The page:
Some areas in the United States have higher-than-average rates of inflammatory breast cancer cases, suggesting there may be social or environmental factors contributing to the prevalence of the disease in those communities, according to a study by researchers at Georgia State University School of Public Health.
“It is important to identify potential hot spots where… more »
Global climate change may produce an environment in the southeastern United States that could foster extreme heat events, more high-ozone pollution days in urban areas, and the potential for the growth of tropical diseases.
Living in a segregated white community has been associated with higher odds of being diagnosed with late-stage breast cancer, according to a recent study led by a researcher in the School of Public Health at Georgia State University.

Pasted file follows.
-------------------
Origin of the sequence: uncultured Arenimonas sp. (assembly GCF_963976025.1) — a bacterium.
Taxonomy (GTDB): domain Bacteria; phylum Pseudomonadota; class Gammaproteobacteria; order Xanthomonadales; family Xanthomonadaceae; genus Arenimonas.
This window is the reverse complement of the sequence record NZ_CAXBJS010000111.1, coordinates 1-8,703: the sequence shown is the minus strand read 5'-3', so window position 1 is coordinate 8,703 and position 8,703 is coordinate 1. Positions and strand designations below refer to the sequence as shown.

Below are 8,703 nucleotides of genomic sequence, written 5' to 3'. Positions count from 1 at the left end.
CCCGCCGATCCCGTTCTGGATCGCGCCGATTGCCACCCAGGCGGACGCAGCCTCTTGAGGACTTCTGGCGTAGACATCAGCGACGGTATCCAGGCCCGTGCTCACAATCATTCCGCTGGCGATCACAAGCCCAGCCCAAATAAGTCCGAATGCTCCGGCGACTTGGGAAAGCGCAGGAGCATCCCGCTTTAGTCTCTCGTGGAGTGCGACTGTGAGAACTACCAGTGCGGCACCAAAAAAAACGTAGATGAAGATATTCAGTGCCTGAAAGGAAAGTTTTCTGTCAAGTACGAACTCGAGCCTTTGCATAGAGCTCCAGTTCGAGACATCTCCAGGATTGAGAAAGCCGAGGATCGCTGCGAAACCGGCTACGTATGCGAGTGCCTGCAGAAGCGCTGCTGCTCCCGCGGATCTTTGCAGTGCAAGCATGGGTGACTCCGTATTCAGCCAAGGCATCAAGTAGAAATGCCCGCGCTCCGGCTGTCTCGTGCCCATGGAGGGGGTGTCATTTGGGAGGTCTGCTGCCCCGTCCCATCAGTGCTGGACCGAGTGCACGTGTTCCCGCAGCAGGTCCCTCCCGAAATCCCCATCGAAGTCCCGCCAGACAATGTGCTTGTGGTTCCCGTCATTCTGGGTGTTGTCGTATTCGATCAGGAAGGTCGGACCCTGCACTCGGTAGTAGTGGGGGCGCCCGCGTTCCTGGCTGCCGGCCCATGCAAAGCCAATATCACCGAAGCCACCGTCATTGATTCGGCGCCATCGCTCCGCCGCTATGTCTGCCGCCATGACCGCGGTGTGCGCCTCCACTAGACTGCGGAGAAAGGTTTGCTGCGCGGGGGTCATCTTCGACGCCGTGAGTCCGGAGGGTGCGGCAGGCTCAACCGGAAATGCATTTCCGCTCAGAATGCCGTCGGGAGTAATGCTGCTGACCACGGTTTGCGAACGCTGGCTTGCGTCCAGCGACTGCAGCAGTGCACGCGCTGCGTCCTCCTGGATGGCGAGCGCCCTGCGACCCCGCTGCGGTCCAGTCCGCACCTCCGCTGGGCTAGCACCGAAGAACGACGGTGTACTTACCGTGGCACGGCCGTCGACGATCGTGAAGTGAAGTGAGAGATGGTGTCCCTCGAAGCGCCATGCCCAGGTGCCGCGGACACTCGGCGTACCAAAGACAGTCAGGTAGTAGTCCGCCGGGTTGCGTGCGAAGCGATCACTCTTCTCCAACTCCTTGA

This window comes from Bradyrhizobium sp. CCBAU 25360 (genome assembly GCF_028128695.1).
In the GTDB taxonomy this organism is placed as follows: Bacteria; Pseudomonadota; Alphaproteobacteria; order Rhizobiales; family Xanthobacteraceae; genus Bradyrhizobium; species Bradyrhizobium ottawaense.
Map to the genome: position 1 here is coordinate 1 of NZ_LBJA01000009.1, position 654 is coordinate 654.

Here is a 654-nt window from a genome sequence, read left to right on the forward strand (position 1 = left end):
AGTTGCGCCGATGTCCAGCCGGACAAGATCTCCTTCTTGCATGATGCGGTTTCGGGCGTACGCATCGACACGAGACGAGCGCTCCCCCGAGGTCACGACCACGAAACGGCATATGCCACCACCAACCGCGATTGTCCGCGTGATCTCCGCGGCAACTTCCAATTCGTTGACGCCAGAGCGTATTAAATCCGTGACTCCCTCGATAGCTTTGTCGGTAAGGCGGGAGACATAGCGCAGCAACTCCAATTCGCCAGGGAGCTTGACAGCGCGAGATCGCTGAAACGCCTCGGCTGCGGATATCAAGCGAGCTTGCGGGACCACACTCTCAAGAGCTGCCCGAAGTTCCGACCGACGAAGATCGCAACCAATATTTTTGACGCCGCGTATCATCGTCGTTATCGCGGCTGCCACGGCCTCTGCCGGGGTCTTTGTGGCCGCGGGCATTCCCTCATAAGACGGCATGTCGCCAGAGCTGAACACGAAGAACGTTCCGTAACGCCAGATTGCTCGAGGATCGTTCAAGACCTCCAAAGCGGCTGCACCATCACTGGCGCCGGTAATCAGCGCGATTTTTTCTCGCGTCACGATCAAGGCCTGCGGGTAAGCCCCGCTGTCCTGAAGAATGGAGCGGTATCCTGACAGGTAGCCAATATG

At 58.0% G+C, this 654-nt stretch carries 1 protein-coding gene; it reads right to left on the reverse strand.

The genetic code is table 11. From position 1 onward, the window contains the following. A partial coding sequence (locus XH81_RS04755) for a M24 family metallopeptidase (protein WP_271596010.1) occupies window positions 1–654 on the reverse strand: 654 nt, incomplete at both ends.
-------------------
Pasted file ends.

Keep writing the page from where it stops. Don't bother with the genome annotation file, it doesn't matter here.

Editor’s Note: This article is the first in a series exploring how research into adverse childhood experiences – or ACEs – is helping therapists, parents, educators and the medical community better understand the lasting effects of trauma on mental health.
Efforts to reduce risky sexual practices among young black men may work best if they target peer groups, according to a recent study led by researchers from the School of Public Health at Georgia State University.
Black men and youth ages 13 to 24 face a disproportionate burden of sexually transmitted diseases, often… more »